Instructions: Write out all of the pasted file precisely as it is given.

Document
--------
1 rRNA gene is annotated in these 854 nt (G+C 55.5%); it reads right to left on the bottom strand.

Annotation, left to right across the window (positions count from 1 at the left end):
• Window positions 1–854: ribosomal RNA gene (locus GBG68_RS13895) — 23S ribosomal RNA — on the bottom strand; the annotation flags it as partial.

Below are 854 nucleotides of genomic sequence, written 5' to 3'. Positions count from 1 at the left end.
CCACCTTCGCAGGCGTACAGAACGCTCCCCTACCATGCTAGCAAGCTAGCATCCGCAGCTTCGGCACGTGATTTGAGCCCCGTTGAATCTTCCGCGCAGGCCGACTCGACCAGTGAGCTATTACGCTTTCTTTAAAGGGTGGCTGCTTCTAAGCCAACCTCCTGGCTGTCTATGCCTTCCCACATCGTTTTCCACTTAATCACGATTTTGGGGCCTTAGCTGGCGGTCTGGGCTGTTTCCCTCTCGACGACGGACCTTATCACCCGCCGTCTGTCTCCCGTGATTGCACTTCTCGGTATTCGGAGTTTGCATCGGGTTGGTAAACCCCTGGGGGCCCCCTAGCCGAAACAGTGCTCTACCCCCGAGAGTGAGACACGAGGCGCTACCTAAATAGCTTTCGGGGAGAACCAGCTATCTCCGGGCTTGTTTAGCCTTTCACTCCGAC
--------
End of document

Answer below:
1 rRNA gene is annotated in these 854 nt (G+C 55.5%); it reads right to left on the bottom strand.

Annotation, left to right across the window (positions count from 1 at the left end):
• Window positions 1–854: ribosomal RNA gene (locus GBG68_RS13895) — 23S ribosomal RNA — on the bottom strand; the annotation flags it as partial.

Below are 854 nucleotides of genomic sequence, written 5' to 3'. Positions count from 1 at the left end.
CCACCTTCGCAGGCGTACAGAACGCTCCCCTACCATGCTAGCAAGCTAGCATCCGCAGCTTCGGCACGTGATTTGAGCCCCGTTGAATCTTCCGCGCAGGCCGACTCGACCAGTGAGCTATTACGCTTTCTTTAAAGGGTGGCTGCTTCTAAGCCAACCTCCTGGCTGTCTATGCCTTCCCACATCGTTTTCCACTTAATCACGATTTTGGGGCCTTAGCTGGCGGTCTGGGCTGTTTCCCTCTCGACGACGGACCTTATCACCCGCCGTCTGTCTCCCGTGATTGCACTTCTCGGTATTCGGAGTTTGCATCGGGTTGGTAAACCCCTGGGGGCCCCCTAGCCGAAACAGTGCTCTACCCCCGAGAGTGAGACACGAGGCGCTACCTAAATAGCTTTCGGGGAGAACCAGCTATCTCCGGGCTTGTTTAGCCTTTCACTCCGAC